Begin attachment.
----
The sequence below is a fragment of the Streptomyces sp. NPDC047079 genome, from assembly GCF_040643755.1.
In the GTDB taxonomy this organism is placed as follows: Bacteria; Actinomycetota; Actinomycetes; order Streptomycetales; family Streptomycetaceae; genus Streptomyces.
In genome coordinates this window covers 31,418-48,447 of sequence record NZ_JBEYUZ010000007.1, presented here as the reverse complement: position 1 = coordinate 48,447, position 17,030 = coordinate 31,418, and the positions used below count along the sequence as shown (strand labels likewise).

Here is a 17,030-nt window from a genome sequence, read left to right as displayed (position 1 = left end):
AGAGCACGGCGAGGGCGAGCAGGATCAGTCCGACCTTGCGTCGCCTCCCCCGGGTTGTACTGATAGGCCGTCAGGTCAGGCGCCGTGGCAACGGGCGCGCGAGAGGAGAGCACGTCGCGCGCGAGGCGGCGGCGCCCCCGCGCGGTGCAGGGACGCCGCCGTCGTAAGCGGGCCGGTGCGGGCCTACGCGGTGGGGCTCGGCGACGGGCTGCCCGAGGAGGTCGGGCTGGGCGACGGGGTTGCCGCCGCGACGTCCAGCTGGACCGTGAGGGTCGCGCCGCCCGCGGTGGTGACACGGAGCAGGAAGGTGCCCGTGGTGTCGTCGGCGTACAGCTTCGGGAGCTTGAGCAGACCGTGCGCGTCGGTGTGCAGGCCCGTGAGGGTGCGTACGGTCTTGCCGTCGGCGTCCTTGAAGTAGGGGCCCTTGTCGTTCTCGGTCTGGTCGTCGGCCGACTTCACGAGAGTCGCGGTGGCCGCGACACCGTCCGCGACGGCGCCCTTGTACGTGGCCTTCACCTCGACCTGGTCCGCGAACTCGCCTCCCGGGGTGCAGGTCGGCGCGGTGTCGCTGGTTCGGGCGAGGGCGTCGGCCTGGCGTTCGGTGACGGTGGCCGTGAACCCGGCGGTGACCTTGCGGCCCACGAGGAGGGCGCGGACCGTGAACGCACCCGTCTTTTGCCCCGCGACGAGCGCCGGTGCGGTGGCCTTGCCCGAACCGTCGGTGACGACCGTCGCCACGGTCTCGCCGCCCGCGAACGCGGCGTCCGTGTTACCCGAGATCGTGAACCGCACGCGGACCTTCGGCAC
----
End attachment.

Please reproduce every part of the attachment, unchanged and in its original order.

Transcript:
The sequence below is a fragment of the Streptomyces sp. NPDC047079 genome, from assembly GCF_040643755.1.
In the GTDB taxonomy this organism is placed as follows: Bacteria; Actinomycetota; Actinomycetes; order Streptomycetales; family Streptomycetaceae; genus Streptomyces.
In genome coordinates this window covers 31,418-48,447 of sequence record NZ_JBEYUZ010000007.1, presented here as the reverse complement: position 1 = coordinate 48,447, position 17,030 = coordinate 31,418, and the positions used below count along the sequence as shown (strand labels likewise).

Here is a 17,030-nt window from a genome sequence, read left to right as displayed (position 1 = left end):
AGAGCACGGCGAGGGCGAGCAGGATCAGTCCGACCTTGCGTCGCCTCCCCCGGGTTGTACTGATAGGCCGTCAGGTCAGGCGCCGTGGCAACGGGCGCGCGAGAGGAGAGCACGTCGCGCGCGAGGCGGCGGCGCCCCCGCGCGGTGCAGGGACGCCGCCGTCGTAAGCGGGCCGGTGCGGGCCTACGCGGTGGGGCTCGGCGACGGGCTGCCCGAGGAGGTCGGGCTGGGCGACGGGGTTGCCGCCGCGACGTCCAGCTGGACCGTGAGGGTCGCGCCGCCCGCGGTGGTGACACGGAGCAGGAAGGTGCCCGTGGTGTCGTCGGCGTACAGCTTCGGGAGCTTGAGCAGACCGTGCGCGTCGGTGTGCAGGCCCGTGAGGGTGCGTACGGTCTTGCCGTCGGCGTCCTTGAAGTAGGGGCCCTTGTCGTTCTCGGTCTGGTCGTCGGCCGACTTCACGAGAGTCGCGGTGGCCGCGACACCGTCCGCGACGGCGCCCTTGTACGTGGCCTTCACCTCGACCTGGTCCGCGAACTCGCCTCCCGGGGTGCAGGTCGGCGCGGTGTCGCTGGTTCGGGCGAGGGCGTCGGCCTGGCGTTCGGTGACGGTGGCCGTGAACCCGGCGGTGACCTTGCGGCCCACGAGGAGGGCGCGGACCGTGAACGCACCCGTCTTTTGCCCCGCGACGAGCGCCGGTGCGGTGGCCTTGCCCGAACCGTCGGTGACGACCGTCGCCACGGTCTCGCCGCCCGCGAACGCGGCGTCCGTGTTACCCGAGATCGTGAACCGCACGCGGACCTTCGGCAC